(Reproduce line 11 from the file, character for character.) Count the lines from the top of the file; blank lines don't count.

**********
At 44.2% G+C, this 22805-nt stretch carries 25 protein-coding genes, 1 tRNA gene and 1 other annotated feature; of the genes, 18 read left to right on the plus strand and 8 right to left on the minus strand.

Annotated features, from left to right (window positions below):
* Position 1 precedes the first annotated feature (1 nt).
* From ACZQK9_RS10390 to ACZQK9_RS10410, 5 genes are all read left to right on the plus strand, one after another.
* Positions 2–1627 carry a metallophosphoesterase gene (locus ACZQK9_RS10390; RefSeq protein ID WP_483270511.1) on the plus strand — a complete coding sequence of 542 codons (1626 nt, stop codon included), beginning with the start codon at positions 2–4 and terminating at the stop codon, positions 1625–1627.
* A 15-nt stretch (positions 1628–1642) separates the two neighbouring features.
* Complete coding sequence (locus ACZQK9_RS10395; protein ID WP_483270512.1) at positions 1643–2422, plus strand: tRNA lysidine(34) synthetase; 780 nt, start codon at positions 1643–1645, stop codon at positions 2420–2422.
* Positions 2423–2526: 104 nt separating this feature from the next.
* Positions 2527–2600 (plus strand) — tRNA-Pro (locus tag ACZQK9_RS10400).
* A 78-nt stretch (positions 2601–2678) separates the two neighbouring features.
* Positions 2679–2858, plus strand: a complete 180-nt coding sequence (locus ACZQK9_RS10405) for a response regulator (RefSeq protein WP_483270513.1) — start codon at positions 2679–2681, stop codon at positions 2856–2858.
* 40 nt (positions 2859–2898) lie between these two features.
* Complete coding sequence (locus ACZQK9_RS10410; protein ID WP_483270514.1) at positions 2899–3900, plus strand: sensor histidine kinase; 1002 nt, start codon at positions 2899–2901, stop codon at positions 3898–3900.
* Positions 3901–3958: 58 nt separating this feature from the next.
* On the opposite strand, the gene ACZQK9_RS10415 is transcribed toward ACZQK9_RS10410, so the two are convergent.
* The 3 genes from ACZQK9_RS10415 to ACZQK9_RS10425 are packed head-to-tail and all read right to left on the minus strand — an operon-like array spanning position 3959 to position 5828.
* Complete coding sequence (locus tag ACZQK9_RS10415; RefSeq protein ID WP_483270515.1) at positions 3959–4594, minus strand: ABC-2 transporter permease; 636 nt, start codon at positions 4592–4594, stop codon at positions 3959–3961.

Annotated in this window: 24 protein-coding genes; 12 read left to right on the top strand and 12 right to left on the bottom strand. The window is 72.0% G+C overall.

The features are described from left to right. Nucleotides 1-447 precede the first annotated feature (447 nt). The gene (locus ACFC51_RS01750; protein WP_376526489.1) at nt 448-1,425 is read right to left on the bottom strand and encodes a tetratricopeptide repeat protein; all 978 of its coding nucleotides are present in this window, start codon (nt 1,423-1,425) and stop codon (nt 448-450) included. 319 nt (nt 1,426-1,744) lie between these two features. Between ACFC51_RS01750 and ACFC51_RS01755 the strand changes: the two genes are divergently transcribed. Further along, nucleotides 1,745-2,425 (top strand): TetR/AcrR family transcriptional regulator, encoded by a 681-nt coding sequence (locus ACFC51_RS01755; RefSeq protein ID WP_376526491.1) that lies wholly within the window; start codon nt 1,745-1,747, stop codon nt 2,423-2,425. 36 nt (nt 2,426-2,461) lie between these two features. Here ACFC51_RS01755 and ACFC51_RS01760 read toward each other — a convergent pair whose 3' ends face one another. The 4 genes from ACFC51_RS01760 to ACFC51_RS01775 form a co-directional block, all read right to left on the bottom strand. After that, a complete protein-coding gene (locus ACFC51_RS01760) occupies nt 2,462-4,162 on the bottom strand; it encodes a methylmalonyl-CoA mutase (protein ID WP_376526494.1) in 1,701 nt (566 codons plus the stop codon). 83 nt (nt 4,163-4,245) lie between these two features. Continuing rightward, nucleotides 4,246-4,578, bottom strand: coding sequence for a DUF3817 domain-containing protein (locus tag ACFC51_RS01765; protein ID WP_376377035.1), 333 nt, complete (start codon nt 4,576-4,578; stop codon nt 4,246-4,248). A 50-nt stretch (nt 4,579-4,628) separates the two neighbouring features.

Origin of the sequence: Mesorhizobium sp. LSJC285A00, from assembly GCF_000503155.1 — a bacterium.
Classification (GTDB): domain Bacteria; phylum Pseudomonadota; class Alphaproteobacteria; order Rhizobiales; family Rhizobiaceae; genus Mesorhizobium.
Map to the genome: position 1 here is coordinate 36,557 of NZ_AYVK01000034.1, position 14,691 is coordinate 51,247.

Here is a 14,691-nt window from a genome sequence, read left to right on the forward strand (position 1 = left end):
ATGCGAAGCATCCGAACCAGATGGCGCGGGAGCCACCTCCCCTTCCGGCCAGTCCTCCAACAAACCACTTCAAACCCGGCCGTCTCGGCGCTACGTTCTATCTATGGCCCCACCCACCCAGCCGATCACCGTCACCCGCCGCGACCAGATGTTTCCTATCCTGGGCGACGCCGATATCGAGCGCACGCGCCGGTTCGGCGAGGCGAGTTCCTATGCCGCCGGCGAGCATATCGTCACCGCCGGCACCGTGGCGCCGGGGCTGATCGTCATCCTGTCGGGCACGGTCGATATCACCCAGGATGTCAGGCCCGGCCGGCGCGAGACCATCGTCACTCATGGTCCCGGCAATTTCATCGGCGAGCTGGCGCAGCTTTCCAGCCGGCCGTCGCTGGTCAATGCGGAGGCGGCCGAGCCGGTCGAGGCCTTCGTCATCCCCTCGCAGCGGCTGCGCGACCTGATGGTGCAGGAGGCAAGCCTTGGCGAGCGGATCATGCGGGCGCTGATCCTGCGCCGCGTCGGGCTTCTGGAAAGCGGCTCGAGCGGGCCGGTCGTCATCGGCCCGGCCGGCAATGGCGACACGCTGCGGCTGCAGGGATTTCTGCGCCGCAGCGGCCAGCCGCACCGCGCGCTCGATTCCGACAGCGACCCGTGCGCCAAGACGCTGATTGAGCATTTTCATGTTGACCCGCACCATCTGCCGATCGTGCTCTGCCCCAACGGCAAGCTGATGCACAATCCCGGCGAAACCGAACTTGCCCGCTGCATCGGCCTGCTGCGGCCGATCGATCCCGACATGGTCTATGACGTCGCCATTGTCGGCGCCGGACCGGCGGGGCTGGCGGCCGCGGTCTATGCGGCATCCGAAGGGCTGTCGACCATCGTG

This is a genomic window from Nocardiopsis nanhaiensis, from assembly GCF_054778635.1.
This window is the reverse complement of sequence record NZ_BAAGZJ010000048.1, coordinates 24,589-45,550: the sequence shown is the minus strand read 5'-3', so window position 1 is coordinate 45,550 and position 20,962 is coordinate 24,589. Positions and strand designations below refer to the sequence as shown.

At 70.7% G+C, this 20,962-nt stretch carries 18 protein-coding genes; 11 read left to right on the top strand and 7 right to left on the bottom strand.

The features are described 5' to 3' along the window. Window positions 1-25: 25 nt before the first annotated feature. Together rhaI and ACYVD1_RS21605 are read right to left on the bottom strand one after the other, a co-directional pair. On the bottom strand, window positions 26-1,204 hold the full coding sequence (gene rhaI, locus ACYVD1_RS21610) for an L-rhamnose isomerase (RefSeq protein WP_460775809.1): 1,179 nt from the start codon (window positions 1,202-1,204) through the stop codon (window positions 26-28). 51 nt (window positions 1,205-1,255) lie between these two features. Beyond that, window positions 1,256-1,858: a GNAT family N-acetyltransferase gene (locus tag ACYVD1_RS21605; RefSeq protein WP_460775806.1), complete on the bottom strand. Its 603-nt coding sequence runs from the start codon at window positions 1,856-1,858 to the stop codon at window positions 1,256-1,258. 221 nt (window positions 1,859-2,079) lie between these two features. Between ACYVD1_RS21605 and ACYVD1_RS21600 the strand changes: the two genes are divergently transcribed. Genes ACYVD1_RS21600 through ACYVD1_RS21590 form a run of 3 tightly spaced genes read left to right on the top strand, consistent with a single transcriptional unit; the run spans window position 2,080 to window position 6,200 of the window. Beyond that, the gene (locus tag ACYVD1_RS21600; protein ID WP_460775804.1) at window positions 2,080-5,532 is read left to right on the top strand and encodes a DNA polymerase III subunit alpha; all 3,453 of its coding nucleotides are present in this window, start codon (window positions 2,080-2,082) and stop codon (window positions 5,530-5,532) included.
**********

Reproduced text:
* Positions 2679–2858, plus strand: a complete 180-nt coding sequence (locus ACZQK9_RS10405) for a response regulator (RefSeq protein WP_483270513.1) — start codon at positions 2679–2681, stop codon at positions 2856–2858.